Those hoping for some local political theater in the Republican Party this spring had their hopes dashed — or maybe just diminished — by an announcement Tuesday that Jim Bensberg, currently a county commissioner, will not seek the party’s nomination to become county treasurer in 2010.
Bensberg made his announcement at the El Paso County GOP headquarters to a small audience consisting of a few reporters, fellow Commissioner Amy Lathen, party Chair Kay Rendleman and county Clerk and Recorder Bob Balink, who is also seeking the treasurer seat. Bensberg said his real aspiration is to be elected to the state House in 2012, and that he did not want to put the party through a costly and divisive primary.
“I really believe my skills and background are better suited to serve in the Legislature,” Bensberg said, explaining he intends to seek the seat now held by Rep. Larry Liston, who would be prevented by term limits from running again in 2012.)
Bensberg filed paperwork Oct. 30 with the state to run for treasurer. He said Tuesday that he did not know at the time that Balink would be filing to run for the same seat days later. Both men are prevented by term limits from running for their current positions again.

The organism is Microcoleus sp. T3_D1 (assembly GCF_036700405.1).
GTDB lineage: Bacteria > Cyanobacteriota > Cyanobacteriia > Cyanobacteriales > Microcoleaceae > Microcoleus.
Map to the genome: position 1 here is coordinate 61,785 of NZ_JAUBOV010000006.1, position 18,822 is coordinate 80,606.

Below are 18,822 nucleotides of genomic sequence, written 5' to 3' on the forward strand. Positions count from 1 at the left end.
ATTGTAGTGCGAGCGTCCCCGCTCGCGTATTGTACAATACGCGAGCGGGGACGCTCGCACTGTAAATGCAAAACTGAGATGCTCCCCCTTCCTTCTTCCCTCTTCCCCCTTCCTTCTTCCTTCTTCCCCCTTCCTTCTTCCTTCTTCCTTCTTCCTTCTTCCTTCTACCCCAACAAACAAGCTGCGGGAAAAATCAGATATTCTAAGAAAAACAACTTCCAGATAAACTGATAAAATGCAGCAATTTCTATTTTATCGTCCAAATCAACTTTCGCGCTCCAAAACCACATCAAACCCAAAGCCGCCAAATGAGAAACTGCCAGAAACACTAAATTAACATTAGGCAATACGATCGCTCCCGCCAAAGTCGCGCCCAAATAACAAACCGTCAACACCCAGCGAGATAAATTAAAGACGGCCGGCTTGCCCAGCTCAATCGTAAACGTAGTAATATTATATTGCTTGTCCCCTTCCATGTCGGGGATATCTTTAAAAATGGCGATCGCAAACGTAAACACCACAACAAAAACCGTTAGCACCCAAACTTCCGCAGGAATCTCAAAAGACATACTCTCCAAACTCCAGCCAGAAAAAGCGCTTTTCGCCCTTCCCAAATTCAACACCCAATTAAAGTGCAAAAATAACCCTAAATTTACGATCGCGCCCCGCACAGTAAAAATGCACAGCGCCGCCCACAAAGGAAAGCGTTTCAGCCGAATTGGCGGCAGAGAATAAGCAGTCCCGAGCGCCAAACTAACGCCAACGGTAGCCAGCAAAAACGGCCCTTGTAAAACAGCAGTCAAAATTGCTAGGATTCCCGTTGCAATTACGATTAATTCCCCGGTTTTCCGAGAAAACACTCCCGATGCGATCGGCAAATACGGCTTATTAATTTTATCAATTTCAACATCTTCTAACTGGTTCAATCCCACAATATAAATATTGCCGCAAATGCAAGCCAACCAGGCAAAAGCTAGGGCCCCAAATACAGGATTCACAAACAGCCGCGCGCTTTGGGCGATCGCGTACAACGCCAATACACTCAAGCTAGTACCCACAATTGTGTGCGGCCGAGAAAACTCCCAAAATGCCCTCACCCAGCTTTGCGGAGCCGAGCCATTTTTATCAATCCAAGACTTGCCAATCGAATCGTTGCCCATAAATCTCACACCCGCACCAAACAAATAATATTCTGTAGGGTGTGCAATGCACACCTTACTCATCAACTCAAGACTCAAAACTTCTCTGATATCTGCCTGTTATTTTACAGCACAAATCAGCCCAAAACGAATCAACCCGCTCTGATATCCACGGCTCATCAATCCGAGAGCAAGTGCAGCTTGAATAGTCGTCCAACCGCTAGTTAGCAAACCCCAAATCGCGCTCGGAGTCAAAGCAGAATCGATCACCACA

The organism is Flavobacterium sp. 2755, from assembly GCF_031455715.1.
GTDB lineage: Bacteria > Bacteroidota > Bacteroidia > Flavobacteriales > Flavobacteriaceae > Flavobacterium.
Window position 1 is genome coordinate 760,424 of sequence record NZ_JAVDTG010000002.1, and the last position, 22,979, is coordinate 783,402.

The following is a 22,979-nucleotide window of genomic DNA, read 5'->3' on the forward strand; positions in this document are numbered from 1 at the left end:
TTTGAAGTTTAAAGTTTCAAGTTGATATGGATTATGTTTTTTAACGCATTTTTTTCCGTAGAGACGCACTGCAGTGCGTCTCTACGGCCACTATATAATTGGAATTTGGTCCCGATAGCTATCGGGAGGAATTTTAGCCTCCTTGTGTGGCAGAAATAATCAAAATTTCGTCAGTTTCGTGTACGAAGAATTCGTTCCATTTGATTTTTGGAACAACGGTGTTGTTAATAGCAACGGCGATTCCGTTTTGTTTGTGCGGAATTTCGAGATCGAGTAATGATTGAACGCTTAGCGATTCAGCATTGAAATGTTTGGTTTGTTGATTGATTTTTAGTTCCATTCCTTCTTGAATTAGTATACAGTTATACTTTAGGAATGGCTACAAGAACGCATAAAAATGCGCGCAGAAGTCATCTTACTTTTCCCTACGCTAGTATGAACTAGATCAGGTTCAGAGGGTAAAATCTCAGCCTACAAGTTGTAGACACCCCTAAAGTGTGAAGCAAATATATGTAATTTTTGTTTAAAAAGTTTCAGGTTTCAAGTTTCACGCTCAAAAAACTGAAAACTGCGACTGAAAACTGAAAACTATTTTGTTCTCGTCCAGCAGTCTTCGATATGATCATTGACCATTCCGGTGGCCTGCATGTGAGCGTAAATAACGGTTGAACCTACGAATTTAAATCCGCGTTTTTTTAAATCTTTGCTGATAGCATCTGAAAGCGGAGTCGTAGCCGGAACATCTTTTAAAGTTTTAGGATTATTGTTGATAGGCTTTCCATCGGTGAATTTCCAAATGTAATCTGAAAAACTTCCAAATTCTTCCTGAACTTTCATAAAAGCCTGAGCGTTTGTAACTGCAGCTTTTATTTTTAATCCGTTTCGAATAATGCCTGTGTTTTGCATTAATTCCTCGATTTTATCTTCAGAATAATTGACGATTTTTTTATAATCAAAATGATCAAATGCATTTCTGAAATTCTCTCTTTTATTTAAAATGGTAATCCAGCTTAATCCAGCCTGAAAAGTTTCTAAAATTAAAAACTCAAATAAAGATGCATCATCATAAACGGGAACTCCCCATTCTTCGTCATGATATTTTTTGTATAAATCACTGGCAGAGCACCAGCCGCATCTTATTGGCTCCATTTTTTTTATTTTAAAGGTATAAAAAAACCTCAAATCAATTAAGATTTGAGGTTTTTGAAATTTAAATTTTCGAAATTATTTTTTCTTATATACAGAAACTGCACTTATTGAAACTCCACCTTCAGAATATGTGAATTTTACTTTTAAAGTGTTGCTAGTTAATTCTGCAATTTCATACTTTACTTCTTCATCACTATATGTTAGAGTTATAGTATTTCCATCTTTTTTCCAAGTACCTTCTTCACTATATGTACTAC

Similar reasoning explains some other GOP shuffling: Treasurer Sandra Damron and Commissioner Wayne Williams, both term limited, are seeking the Republican nomination for county clerk and recorder, competing with election activist Charles Corry.
El Paso County Public Trustee Thomas Mowle, also seeking the clerk and recorder position, is currently the only Democrat seeking county-wide office.
While Bensberg’s new choice for elected office could have a higher profile, it’s definitely lower pay scale — the treasurer position pays $87,000 a year, compared to $30,000 a year for the state House, which is theoretically a part-time gig.